The Building Conservation Directory 2024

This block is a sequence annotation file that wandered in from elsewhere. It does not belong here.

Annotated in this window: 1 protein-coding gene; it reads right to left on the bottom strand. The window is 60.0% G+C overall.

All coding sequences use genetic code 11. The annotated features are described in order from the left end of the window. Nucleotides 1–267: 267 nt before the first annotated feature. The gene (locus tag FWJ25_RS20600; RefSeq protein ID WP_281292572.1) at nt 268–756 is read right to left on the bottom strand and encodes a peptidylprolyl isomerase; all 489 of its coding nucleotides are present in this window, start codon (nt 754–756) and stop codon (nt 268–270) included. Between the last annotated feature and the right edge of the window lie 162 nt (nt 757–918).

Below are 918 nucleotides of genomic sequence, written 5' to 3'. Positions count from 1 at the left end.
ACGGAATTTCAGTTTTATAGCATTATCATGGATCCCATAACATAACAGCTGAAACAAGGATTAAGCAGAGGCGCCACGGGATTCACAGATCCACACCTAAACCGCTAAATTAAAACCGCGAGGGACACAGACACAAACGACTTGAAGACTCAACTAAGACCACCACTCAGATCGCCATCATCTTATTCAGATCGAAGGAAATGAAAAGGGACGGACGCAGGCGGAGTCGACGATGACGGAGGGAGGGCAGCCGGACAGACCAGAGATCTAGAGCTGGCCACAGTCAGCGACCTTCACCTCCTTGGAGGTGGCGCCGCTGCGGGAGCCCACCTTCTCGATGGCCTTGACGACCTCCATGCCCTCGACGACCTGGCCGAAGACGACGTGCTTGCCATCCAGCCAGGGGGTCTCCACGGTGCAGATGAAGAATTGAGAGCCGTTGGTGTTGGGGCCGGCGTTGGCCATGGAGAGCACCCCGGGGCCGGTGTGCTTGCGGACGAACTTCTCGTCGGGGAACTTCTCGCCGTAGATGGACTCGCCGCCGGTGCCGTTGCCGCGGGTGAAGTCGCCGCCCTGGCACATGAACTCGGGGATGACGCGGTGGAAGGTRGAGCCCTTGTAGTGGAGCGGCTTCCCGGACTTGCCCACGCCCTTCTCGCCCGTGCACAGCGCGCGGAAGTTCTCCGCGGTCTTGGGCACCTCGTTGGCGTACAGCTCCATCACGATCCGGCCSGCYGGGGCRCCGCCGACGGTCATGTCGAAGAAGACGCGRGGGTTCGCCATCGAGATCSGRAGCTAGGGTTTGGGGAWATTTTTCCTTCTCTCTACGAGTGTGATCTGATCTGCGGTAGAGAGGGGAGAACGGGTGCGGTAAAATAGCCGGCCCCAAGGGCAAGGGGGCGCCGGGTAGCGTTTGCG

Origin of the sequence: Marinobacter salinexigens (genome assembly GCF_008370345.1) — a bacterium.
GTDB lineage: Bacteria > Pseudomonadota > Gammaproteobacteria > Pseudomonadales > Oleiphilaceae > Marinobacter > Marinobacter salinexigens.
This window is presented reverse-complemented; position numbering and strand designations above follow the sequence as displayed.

37 CATHEDRAL COMMUNICATIONS THE BUILDING CONSERVATION DIRECTORY 2024 PROFESSIONAL SERVICES 1 MEASURING MOISTURE IN MASONRY MATTHEW WELLESLEY-SMITH ISSUES CAUSED by excessive moisture in masonry buildings range from minor blemishes on wall finishes to reduced thermal comfort and occupant health, and ultimately to severe deterioration of wall finishes, facing stone or brick and even building structure. For this reason, it is often assumed that accurate measurement of moisture in masonry is necessary to mitigate these risks. However, measurement in isolation is not a useful exercise. Simplistic concepts of ‘damp’ and ‘dry’ make little sense when you consider that masonry will always incorporate some water. Even in a wall with no moisture problem, there will be water molecules bound to pore walls, capillary condensation within pores and unbound water moving through the pore system via surface diffusion or liquid movement via capillary pressure. Any attempt to assess moisture levels in masonry must be framed within the context of the symptoms of damp and their impact, which will depend on how the space is used and the perception of the occupants. For example, high moisture content in the walls of a stone vaulted wine cellar or ground floor hearth might be acceptable if the only consequence is minor salt efflorescence, but where plaster is blowing or paint delaminating it may well be unacceptable even if the moisture content of the stone is in fact lower. In other words, moisture content is not the principal determinant of whether a masonry wall is suffering from ‘damp’. Good assessments of damp masonry thus combine measurement with subjective appraisal of the symptoms. By contrast, if moisture measurements are allowed to define the problem, flashing red LEDs or a bleeping measurement device can easily lead to reflexive (and possibly unnecessary) remedial work rather than considered, targeted solutions. If a surveyor has good reasons for needing to measure moisture as part of an assessment, the techniques used and the granularity of measurements need tailoring according to the context and the aims of the assessment. Various methods of measuring moisture content in masonry are available. Moisture content can be measured indirectly by relative measurements giving qualitative or quasi-quantitative results, or directly giving quantitative results of absolute moisture content of a wall sample (not necessarily the wall). Choice of the most appropriate method depends on the purpose of the investigation. If the aim is preventative maintenance, identifying building elements vulnerable to damage and assessing likely sources of moisture, then qualitative and quasi-quantitative measurement may be sufficient. But for defining the scope for remedial work to address an obvious issue such as an overflowing hopper, quantifying the level of moisture in a specific volume of masonry might be required to determine the potential drying time required. In masonry, quantification requires invasive testing, such as taking drilled samples. The use of different techniques allows these invasive tests to be minimised, the goal in most contexts being to gather sufficient information to determine an appropriate solution, no more. It is therefore sensible to begin with noninvasive techniques, introducing invasive measurements only if they are needed. Measuring moisture in masonry is an imprecise science even when using invasive methods that provide the absolute moisture content for a particular sample. Whether an elevated result is important depends on when and where the sample was taken, from what material, at what depth and height in the wall and on how it compares with results from samples or measurements taken from elsewhere. It is vital that surveyors have a clear understanding of the strengths and limitations of each technique at their disposal and how the measurements will contribute to their requirements. In this article, the techniques available to building surveyors are introduced, together with their intrinsic benefits and limitations and suggestions for how they can be employed to provide useful information. A further article to be published later will examine more innovative measurement techniques such as TDR that can be used for monitoring masonry moisture content over time. QUALITATIVE TECHNIQUES The fundamental technique for investigating damp is always a thorough visual assessment of the condition of the building, both inside and out, which can then be supplemented by qualitative and quantitative investigation if necessary. The most effective assessment of damp involves a hierarchy of complementary approaches. It begins with the surveyor’s senses and their experience of possible causative defects; in this, measurement plays no more than a supporting role. In many cases, it simply provides additional evidence of a trend or spatial distribution of moisture already obvious to the trained eye, or at least deducible from experience. Surveyors may find that some Solid masonry walls absorb and release moisture naturally, and even relatively high levels of moisture may have little effect on the interior fabric and comfort, so measurement should always be combined with a subjective appraisal of the symptoms: is the level of moisture causing harm?